MAS consulting on foreign branch exemptions

Singapore’s regulator is consulting on new exemptions from business conduct and notification requirements for banks’ foreign head offices and local branches, after banks said recent reforms to its regime for foreign related corporations risked an “unlevel playing field”.

The consultation period for the new framework will end on 15 April, after being open for submissions a month.

It is proposing to introduce an exemption framework for branch arrangements along the lines of one it is currently preparing for cross-border business arrangements between Singaporean banks and those of their foreign related corporations (FRCs) with separate legal personalities.

That regime would exempt the latter from licensing and conduct requirements when conducting regulated activities on the condition of MAS being notified of their arrangements.

MAS consulted on the planned FRC regime in 2018 and announced its response to that feedback last year. But it excluded arrangements between Singapore banks and their foreign branches from the FRC framework as they are not separate legal entities.

Local banks complained they faced an “unlevel playing field” as a result, as FRCs were not subject to the same conduct requirements under Singapore’s Securities and Futures Act (SFA) and Financial Advisers Act (FAA) as their foreign offices.

The SFA and FAA require foreign persons to be licensed when they conduct regulated activity at least partly in Singapore, or activity which has a “substantial and reasonably foreseeable effect” in the city-state.

MAS has acknowledged that the playing field stands to become even more unlevel in October, when over-the-counter (OTC) derivatives contracts are set to come under regulation by the SFA.

Under MAS’s proposals, foreign offices of capital markets intermediaries will too be exempt from SFA and FAA business conduct requirements when they conduct regulated activities under an arrangement with their Singapore offices. They will also be exempt from requirements to appoint overseas representatives to serve Singapore customers.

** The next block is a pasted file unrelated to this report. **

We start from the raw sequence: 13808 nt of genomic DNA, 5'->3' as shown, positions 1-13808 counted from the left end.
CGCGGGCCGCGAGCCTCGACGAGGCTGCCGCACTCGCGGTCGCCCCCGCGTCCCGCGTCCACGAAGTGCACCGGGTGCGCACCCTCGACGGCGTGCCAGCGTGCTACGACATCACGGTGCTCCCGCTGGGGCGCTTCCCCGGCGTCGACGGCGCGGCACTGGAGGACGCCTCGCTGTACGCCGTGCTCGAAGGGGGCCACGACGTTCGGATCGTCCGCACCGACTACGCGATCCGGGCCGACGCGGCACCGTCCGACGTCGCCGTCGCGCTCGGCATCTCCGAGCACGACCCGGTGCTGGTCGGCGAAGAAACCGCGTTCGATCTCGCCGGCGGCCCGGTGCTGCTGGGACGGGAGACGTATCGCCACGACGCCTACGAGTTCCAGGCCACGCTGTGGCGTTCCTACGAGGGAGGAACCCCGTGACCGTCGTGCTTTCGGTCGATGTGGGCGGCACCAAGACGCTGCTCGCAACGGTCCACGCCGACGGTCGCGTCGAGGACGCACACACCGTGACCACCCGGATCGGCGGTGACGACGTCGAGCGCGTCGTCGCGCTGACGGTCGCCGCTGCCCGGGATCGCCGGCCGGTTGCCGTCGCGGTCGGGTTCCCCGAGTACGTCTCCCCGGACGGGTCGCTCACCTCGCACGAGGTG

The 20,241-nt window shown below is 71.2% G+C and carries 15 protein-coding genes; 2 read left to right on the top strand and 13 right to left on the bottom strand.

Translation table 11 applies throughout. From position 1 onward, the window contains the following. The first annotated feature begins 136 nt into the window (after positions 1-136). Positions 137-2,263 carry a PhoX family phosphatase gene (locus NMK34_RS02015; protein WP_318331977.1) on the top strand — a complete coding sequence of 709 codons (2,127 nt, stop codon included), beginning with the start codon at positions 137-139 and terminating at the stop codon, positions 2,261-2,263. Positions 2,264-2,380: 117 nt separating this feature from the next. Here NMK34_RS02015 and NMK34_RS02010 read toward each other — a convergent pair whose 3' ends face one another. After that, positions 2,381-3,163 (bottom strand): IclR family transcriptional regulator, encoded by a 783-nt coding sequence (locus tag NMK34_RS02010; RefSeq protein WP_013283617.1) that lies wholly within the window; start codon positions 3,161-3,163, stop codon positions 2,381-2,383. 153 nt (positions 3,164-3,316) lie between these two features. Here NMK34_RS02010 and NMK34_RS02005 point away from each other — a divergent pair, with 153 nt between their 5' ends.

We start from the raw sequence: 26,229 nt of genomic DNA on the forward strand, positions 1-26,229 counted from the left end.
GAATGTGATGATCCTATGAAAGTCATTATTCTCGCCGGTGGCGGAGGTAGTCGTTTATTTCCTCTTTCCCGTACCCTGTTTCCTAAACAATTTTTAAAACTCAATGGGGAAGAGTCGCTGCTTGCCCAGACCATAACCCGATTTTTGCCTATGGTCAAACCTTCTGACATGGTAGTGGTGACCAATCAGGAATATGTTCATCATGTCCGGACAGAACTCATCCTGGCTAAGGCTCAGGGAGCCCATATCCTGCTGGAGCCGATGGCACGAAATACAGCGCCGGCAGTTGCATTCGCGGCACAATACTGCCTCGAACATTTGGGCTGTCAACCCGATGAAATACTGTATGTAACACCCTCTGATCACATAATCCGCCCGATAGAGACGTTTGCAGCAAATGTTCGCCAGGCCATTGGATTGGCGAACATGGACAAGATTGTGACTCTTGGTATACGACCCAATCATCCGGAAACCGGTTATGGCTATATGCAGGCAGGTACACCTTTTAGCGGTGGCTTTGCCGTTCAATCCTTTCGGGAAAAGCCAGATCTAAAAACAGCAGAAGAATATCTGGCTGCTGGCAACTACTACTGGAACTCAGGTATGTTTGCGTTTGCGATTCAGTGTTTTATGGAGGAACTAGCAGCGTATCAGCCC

It says this means Singapore customers of foreign branches “may not be able to avail themselves to the safeguards under the SFA and/or FAA, and may face additional legal and conduct risks, given the differences with the legal frameworks and regulatory standards in the jurisdictions in which the foreign offices are operating”.

To mitigate this risk, MAS says Singapore banks will be required to comply with a set of “boundary conditions” similar to those detailed under the FRC framework.

These will include the Singapore bank being appropriately licensed to conduct the regulated activity, and the foreign office being licensed, authorised regulated or supervised by a regulatory body in the foreign jurisdiction. The jurisdiction will also need to be supervised for anti-money laundering compliance.

It also restricts the clientele of branch arrangements to non-retail customers “who have the ability to better safeguard their own interests”, and should only include transactions permitted as part of corporate finance advisory arrangements. It also requires the Singapore bank to have internal control over the arrangement, with procedures to oversee the foreign office’s conduct.

Singapore banks will be required to notify MAS of any cross-border arrangement and its compliance with the boundary conditions within 14 days of it commencing, or of any changes to the arrangement. They will also be required annually to report information on the size and type of activities.

MAS says it plans to introduce the new framework on 9 October, the day after the transition period for OTC derivatives contracts to regulation under the SFA is set to end.

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